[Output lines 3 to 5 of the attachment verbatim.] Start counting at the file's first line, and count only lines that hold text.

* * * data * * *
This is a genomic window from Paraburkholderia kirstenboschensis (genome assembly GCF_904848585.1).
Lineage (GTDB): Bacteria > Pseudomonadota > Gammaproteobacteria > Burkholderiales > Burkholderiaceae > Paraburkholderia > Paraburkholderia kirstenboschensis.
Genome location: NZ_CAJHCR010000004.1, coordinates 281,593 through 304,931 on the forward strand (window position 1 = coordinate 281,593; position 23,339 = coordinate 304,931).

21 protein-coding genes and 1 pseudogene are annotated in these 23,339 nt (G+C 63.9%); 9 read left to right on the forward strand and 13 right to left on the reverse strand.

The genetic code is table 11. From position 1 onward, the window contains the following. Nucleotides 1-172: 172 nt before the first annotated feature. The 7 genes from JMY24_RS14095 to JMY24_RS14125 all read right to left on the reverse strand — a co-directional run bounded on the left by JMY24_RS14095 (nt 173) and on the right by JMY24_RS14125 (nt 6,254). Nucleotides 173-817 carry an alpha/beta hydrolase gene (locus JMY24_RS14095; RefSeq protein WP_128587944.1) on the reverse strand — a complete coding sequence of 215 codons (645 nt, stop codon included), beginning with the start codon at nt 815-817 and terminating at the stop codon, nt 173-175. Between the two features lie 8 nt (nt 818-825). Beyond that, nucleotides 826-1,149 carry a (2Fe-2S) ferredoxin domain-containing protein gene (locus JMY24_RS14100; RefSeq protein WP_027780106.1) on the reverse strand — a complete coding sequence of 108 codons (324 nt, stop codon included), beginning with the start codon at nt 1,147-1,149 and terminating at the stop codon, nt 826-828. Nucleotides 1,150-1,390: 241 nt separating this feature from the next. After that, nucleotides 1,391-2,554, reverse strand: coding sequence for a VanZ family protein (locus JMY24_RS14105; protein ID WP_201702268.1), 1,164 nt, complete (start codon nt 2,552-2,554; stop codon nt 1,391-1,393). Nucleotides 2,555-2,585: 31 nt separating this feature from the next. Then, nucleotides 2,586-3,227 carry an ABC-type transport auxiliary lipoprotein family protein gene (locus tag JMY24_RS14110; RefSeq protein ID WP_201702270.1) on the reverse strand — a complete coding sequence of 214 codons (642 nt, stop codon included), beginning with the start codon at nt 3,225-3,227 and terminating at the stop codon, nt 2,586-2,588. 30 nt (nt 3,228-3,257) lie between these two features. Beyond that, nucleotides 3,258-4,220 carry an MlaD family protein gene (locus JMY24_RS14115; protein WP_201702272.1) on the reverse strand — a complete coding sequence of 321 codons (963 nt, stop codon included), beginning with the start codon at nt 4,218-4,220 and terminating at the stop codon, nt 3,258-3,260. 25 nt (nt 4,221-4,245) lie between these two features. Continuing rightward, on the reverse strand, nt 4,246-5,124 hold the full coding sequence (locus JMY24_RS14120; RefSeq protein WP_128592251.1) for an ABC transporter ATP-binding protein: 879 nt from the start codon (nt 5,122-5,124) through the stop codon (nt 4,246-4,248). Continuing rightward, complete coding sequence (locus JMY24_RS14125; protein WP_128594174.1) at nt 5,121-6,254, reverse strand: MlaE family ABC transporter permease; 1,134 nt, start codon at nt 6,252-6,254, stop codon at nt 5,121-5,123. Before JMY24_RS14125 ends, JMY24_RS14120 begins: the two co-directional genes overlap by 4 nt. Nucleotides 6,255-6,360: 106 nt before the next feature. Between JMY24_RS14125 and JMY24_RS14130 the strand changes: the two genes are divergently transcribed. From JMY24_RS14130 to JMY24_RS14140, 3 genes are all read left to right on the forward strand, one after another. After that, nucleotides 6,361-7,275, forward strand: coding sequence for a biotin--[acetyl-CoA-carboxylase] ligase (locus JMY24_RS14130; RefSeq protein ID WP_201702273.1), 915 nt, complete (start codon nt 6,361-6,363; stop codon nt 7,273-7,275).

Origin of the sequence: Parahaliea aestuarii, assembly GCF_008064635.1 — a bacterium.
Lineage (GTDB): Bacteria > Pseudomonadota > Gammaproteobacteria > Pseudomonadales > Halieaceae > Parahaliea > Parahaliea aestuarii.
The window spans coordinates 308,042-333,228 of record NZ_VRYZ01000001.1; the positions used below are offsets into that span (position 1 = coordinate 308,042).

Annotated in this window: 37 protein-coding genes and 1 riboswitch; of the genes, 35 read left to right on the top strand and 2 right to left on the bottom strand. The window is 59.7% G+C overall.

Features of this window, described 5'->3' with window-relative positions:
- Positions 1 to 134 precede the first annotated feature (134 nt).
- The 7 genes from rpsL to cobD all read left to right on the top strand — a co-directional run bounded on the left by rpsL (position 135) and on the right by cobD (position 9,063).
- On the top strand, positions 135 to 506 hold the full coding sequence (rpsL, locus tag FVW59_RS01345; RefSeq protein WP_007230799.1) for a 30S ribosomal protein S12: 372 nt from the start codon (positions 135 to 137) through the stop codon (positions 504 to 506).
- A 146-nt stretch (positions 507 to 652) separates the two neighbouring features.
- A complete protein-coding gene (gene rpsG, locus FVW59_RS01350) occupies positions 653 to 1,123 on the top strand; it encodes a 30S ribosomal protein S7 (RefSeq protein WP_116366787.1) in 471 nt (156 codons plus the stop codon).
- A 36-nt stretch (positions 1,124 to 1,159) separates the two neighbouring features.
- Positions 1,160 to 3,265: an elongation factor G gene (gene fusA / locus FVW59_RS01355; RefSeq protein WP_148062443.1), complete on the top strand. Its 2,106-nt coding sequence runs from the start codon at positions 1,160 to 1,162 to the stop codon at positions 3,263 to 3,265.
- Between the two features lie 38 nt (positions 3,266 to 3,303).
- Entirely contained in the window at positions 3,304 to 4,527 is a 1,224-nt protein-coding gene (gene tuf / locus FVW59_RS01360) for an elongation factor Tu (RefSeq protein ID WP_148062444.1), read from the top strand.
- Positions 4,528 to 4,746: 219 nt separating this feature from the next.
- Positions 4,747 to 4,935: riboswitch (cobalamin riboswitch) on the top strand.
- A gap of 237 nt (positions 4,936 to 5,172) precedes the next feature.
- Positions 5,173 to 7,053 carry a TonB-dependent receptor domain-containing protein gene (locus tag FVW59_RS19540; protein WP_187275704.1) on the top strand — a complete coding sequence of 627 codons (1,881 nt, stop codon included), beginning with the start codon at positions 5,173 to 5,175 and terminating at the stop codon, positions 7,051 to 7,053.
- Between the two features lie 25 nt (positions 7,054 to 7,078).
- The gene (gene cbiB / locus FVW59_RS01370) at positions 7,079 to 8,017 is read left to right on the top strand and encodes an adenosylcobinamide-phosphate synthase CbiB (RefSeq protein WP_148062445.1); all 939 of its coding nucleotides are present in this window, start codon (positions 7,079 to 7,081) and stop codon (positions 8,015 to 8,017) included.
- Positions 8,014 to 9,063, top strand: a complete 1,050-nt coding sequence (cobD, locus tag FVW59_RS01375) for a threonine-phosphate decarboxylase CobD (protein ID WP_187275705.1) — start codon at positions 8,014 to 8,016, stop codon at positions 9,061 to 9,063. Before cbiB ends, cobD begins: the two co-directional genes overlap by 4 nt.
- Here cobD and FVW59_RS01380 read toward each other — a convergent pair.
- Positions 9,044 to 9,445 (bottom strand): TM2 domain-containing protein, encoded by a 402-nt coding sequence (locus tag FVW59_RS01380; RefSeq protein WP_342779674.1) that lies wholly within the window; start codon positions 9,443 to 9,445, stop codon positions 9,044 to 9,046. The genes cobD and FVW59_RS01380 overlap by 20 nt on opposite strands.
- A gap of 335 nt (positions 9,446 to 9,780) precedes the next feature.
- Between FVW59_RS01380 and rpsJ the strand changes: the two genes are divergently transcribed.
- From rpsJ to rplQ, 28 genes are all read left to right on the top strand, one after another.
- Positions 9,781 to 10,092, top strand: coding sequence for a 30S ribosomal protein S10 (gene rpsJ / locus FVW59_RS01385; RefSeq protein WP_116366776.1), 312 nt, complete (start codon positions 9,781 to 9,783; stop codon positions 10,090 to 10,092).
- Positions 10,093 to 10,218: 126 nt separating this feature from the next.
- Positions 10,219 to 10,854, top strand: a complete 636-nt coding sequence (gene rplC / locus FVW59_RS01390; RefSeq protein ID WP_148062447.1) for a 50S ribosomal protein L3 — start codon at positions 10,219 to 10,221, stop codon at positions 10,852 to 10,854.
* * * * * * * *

Genome location: NZ_CAJHCR010000004.1, coordinates 281,593 through 304,931 on the forward strand (window position 1 = coordinate 281,593; position 23,339 = coordinate 304,931).

21 protein-coding genes and 1 pseudogene are annotated in these 23,339 nt (G+C 63.9%); 9 read left to right on the forward strand and 13 right to left on the reverse strand.

The genetic code is table 11. From position 1 onward, the window contains the following. Nucleotides 1-172: 172 nt before the first annotated feature. The 7 genes from JMY24_RS14095 to JMY24_RS14125 all read right to left on the reverse strand — a co-directional run bounded on the left by JMY24_RS14095 (nt 173) and on the right by JMY24_RS14125 (nt 6,254). Nucleotides 173-817 carry an alpha/beta hydrolase gene (locus JMY24_RS14095; RefSeq protein WP_128587944.1) on the reverse strand — a complete coding sequence of 215 codons (645 nt, stop codon included), beginning with the start codon at nt 815-817 and terminating at the stop codon, nt 173-175. Between the two features lie 8 nt (nt 818-825). Beyond that, nucleotides 826-1,149 carry a (2Fe-2S) ferredoxin domain-containing protein gene (locus JMY24_RS14100; RefSeq protein WP_027780106.1) on the reverse strand — a complete coding sequence of 108 codons (324 nt, stop codon included), beginning with the start codon at nt 1,147-1,149 and terminating at the stop codon, nt 826-828. Nucleotides 1,150-1,390: 241 nt separating this feature from the next. After that, nucleotides 1,391-2,554, reverse strand: coding sequence for a VanZ family protein (locus JMY24_RS14105; protein ID WP_201702268.1), 1,164 nt, complete (start codon nt 2,552-2,554; stop codon nt 1,391-1,393). Nucleotides 2,555-2,585: 31 nt separating this feature from the next. Then, nucleotides 2,586-3,227 carry an ABC-type transport auxiliary lipoprotein family protein gene (locus tag JMY24_RS14110; RefSeq protein ID WP_201702270.1) on the reverse strand — a complete coding sequence of 214 codons (642 nt, stop codon included), beginning with the start codon at nt 3,225-3,227 and terminating at the stop codon, nt 2,586-2,588. 30 nt (nt 3,228-3,257) lie between these two features. Beyond that, nucleotides 3,258-4,220 carry an MlaD family protein gene (locus JMY24_RS14115; protein WP_201702272.1) on the reverse strand — a complete coding sequence of 321 codons (963 nt, stop codon included), beginning with the start codon at nt 4,218-4,220 and terminating at the stop codon, nt 3,258-3,260. 25 nt (nt 4,221-4,245) lie between these two features. Continuing rightward, on the reverse strand, nt 4,246-5,124 hold the full coding sequence (locus JMY24_RS14120; RefSeq protein WP_128592251.1) for an ABC transporter ATP-binding protein: 879 nt from the start codon (nt 5,122-5,124) through the stop codon (nt 4,246-4,248). Continuing rightward, complete coding sequence (locus JMY24_RS14125; protein WP_128594174.1) at nt 5,121-6,254, reverse strand: MlaE family ABC transporter permease; 1,134 nt, start codon at nt 6,252-6,254, stop codon at nt 5,121-5,123. Before JMY24_RS14125 ends, JMY24_RS14120 begins: the two co-directional genes overlap by 4 nt. Nucleotides 6,255-6,360: 106 nt before the next feature. Between JMY24_RS14125 and JMY24_RS14130 the strand changes: the two genes are divergently transcribed. From JMY24_RS14130 to JMY24_RS14140, 3 genes are all read left to right on the forward strand, one after another. After that, nucleotides 6,361-7,275, forward strand: coding sequence for a biotin--[acetyl-CoA-carboxylase] ligase (locus JMY24_RS14130; RefSeq protein ID WP_201702273.1), 915 nt, complete (start codon nt 6,361-6,363; stop codon nt 7,273-7,275).